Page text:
A part of its genius, I feel, is the light-hearted tone of the book which thoroughly belies the seriousness of its subject, and yet somehow never undermines it. While I found myself unable to fully empathise with the characters (as the comic narration creates something of a barrier in this respect) I nevertheless found myself understanding all that they were going through. I was able to engage with the book and the lives of the protagonists on an entirely different level to any I have experienced before, so much so that I can barely account for how Woodward has managed it. I have a small inkling however, that it has something to do with the seamless transition between character viewpoints that pervades the book; from Mrs Head to Tory, Donald and Branson, each character has a wonderfully constructed point of view that allows the reader to see different aspects of the same occurrence. Tory's letters serve as a brilliant example of this; at first Donald's apparently illogical and relentless insistence on Tory writing him a dirty letter tends to grate on the nerves a bit and left me wondering at his blinkered persistence and Tory's equally annoying refusal to try, but as the novel progresses we learn the reasons behind his requests and, for me at least, it serves as a strong reminder that assumptions can be dangerous things.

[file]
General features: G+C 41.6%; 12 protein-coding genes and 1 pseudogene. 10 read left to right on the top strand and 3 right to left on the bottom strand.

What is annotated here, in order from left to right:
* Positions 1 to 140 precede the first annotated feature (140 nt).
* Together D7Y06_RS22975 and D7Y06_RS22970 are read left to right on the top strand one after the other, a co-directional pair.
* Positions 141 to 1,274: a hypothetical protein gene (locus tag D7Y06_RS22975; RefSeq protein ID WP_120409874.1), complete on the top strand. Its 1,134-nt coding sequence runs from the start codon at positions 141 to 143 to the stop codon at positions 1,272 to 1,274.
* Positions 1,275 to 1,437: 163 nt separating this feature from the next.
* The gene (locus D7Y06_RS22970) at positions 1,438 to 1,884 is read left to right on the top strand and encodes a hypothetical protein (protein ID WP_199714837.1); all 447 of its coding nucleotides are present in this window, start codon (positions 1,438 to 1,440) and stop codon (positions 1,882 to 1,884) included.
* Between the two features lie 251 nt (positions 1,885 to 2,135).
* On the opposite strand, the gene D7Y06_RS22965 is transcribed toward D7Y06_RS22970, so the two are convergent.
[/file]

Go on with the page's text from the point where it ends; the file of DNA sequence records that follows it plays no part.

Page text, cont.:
The other great thing about this book is the perfect title! Perfect because it is interwoven so tightly with the book that I can't seem to make it come unstuck. Addressing not just issues of edible nourishment (as I initially thought) but also issues of sexual and emotional nourishment (without being cheesy); the prose is engaging, witty and whole-hearted, altogether it makes for a fantastic read.
Thoroughly recommended. Signed copies are available from today.